Infected: The Fast Spreading Virus of Low Nursing Morale

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    We’ve all seen it. Unhappiness among those at the frontline can begin with a few small grumbles among close peers. Fast forward a few weeks and without any support, intervention, or remedy from leadership this fast moving virus can overtake even the most efficient of units.

    Infected: The Fast Spreading Virus of Low Nursing Morale

    Change is a constant in the nursing profession. However, it can be difficult to maintain professional flexibility in a field with ever changing policies, procedures, and daily routines. Many changes are usually evidence based these days and meant to improve the safety or effectiveness of patient care. With that, most nurses are usually on board and willing to comply despite the discomfort. When leadership demonstrates support and an openness to feedback from staff, it can make or break a new policy change. This is especially true when trying to implement multiple changes in a short time. When staff feel supported and able to voice their difficulty in adjusting to new challenges they are more willing to push through and make it successful. Everyone likes to feel like they are part of a change for good.

    With nurses pulled in so many directions, being asked to do more with less, frustrations can reach an all time high quickly. Nurses are held to incredibly high standards daily. There is no room for error when handling another human's life. It seems despite our best efforts to always do our best we are constantly told what we could do better - and that can be disheartening over time. We are told, “lower infection rates, increase patient satisfaction, eliminate error rates in specimen collection, increase documentation” and more. Can we handle all of this? Yes.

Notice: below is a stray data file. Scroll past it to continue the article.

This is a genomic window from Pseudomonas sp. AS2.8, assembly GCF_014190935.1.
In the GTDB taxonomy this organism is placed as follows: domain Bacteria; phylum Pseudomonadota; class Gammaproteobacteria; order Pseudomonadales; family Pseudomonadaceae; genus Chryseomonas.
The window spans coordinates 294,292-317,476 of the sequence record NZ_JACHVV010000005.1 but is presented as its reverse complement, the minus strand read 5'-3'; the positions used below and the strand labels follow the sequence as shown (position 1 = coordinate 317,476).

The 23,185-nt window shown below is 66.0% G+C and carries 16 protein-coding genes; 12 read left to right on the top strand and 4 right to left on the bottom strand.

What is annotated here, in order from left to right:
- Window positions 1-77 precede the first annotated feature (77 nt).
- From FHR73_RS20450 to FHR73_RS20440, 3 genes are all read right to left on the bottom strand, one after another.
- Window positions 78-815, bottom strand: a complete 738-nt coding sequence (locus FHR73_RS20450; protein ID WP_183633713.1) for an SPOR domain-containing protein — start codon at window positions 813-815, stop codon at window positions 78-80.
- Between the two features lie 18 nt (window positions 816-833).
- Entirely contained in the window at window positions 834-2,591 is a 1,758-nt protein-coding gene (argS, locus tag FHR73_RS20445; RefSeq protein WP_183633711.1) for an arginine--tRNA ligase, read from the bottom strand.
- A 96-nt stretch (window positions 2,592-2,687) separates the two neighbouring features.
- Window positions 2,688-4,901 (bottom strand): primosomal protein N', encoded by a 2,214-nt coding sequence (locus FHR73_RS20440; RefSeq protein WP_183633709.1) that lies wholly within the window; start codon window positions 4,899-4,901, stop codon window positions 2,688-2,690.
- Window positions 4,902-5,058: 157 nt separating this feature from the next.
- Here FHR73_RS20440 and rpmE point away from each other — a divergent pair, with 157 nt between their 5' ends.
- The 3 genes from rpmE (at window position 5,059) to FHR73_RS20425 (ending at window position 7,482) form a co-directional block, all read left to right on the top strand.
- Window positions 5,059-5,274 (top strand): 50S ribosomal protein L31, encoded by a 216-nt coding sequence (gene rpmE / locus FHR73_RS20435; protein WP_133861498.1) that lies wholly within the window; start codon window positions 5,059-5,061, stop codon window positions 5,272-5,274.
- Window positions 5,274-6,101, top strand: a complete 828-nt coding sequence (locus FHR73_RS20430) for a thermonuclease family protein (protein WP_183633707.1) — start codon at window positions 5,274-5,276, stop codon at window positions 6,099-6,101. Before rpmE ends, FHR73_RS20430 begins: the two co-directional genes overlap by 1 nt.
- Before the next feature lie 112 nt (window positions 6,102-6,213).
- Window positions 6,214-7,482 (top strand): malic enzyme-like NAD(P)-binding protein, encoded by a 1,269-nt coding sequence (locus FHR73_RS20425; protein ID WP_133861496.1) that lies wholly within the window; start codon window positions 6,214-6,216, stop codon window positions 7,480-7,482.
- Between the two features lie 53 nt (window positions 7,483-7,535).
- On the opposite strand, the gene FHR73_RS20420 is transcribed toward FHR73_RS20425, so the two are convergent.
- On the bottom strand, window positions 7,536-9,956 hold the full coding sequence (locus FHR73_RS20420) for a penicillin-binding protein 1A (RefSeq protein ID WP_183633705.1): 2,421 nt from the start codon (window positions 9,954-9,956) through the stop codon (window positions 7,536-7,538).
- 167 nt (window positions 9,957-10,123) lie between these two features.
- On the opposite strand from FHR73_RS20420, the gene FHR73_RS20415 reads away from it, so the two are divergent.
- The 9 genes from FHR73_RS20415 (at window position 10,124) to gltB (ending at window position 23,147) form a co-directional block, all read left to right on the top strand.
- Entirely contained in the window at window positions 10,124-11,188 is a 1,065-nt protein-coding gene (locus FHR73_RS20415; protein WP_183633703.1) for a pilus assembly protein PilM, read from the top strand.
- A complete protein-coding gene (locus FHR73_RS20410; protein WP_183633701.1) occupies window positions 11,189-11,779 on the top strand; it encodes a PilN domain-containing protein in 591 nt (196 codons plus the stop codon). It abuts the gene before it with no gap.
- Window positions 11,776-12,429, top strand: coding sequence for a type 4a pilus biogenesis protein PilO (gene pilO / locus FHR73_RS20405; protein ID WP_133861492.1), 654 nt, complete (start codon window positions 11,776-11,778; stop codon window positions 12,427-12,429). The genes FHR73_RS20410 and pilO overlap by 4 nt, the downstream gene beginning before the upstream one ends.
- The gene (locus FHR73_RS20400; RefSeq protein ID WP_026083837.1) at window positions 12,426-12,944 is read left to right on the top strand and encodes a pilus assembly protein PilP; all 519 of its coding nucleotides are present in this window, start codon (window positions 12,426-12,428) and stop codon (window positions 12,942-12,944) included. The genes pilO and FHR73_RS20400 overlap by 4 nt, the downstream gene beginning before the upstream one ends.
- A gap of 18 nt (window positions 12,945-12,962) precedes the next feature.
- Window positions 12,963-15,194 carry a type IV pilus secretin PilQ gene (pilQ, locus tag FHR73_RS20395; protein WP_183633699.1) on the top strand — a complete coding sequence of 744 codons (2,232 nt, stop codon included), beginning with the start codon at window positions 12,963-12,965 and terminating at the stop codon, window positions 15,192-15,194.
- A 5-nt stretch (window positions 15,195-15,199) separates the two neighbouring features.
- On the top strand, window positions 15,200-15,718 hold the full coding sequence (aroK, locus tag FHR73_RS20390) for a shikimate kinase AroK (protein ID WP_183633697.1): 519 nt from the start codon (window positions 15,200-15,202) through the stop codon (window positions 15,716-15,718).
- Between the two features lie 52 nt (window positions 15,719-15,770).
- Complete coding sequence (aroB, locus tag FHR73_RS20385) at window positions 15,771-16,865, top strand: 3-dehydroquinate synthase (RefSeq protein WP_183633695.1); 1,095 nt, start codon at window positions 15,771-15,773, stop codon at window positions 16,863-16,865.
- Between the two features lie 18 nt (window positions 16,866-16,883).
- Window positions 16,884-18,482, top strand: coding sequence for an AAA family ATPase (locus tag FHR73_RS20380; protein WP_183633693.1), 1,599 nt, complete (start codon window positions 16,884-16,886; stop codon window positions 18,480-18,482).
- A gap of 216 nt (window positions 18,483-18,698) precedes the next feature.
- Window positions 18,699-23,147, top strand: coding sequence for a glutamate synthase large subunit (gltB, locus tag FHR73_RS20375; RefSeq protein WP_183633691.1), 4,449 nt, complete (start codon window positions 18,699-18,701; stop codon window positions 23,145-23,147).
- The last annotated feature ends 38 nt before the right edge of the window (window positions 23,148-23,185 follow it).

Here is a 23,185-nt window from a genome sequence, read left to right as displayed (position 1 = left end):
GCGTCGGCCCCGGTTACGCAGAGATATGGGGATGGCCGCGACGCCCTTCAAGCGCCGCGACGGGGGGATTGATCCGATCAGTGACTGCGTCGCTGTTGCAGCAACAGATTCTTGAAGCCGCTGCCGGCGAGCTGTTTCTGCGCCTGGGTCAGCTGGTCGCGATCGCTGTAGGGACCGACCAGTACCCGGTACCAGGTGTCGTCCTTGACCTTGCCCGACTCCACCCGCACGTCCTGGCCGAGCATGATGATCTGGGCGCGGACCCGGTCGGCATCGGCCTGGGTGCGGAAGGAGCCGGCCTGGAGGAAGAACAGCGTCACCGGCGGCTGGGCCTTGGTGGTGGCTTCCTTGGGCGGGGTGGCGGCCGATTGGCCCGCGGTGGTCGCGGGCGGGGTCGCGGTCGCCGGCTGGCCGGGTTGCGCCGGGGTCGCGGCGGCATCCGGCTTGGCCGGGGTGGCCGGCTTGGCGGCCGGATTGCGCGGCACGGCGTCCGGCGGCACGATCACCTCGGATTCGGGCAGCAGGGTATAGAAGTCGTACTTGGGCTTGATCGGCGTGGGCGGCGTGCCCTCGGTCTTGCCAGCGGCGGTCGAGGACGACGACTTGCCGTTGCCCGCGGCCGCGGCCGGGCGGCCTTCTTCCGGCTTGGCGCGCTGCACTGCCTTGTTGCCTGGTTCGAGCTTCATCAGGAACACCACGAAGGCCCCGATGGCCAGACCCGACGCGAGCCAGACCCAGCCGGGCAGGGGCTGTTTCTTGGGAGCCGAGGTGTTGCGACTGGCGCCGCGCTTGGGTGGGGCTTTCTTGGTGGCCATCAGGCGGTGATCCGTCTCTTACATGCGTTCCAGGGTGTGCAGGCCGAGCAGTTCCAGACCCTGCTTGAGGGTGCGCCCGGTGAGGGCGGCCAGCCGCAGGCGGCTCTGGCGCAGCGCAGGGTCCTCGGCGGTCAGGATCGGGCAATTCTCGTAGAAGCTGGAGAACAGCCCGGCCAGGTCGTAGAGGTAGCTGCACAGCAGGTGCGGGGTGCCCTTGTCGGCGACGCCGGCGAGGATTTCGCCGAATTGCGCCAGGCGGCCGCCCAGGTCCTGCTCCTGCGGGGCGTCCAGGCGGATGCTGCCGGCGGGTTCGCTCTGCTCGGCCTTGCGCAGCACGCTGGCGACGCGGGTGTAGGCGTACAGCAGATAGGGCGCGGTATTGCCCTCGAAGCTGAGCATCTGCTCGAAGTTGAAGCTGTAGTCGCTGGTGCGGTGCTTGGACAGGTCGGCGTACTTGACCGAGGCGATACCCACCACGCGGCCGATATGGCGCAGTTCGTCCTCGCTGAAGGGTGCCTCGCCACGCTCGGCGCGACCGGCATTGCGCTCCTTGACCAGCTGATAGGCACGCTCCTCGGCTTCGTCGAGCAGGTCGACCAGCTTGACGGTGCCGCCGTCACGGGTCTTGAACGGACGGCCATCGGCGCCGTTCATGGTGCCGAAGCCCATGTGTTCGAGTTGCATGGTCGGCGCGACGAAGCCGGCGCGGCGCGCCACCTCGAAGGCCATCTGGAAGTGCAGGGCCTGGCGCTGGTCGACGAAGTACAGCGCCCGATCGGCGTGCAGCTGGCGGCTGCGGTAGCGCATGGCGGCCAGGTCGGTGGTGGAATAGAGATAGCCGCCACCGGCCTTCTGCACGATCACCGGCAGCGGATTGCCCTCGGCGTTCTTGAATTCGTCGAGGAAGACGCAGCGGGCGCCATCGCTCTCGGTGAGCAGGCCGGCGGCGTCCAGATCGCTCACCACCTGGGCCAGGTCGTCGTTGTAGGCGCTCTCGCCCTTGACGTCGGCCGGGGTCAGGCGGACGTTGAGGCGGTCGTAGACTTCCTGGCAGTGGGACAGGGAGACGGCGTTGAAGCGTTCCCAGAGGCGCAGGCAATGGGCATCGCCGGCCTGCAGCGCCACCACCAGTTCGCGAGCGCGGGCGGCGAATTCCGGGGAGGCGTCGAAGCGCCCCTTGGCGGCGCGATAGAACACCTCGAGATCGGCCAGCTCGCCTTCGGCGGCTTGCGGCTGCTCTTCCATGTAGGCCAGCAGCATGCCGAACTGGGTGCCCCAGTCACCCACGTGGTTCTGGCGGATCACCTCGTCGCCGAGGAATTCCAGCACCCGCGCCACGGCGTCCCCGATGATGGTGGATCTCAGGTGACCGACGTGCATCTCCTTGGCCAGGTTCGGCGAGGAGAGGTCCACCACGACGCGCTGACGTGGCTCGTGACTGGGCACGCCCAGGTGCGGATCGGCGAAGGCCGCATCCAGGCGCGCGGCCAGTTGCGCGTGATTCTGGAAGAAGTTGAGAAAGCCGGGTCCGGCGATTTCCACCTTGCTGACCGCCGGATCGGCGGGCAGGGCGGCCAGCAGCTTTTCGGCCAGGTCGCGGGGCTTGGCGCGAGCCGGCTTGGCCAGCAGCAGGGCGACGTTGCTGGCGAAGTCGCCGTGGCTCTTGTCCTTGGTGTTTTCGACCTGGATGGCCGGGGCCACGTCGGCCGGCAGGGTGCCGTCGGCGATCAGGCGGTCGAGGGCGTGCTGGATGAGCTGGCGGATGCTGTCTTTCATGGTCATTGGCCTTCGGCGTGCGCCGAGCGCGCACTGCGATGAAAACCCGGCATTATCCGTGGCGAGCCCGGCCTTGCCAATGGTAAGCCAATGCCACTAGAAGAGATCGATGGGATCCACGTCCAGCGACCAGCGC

Yes we can, just not when paired with lack of staff. The virus grows…

    Nurses are resilient. Somehow you find yourself and others banding together, making it work. But now, vacations are being denied. You’re constantly being asked via email, text, phone and facebook if you can cover or pick up shifts - either to help your struggling unit stay afloat or allow your fellow comrade attend an event away from work. Discontent continues to grow. You can see the virus spreading; lunch breaks turn into vent sessions, staff meetings are uncomfortable, your peers look tired and as you walk the halls you overhear complaints at every turn. It’s everywhere. Coworkers begin to talk about finding other work. Some leave. This only increases the issue at hand, especially if the all mighty budget ‘can’t support replacing staff at this time’. Puss is starting to form around this growing wound…

    Desperate for an antidote you look upward to your leadership and administration, hoping for a swift recovery. Have they noticed the rampant spread too? Maybe this virus doesn’t grow past the patient ridden halls and call bells, unable to be seen behind a closed office door. Too weak individually, feeling quarantined and isolated the infected begin to voice their concerns as a whole. Here’s where either the cure comes or death is near...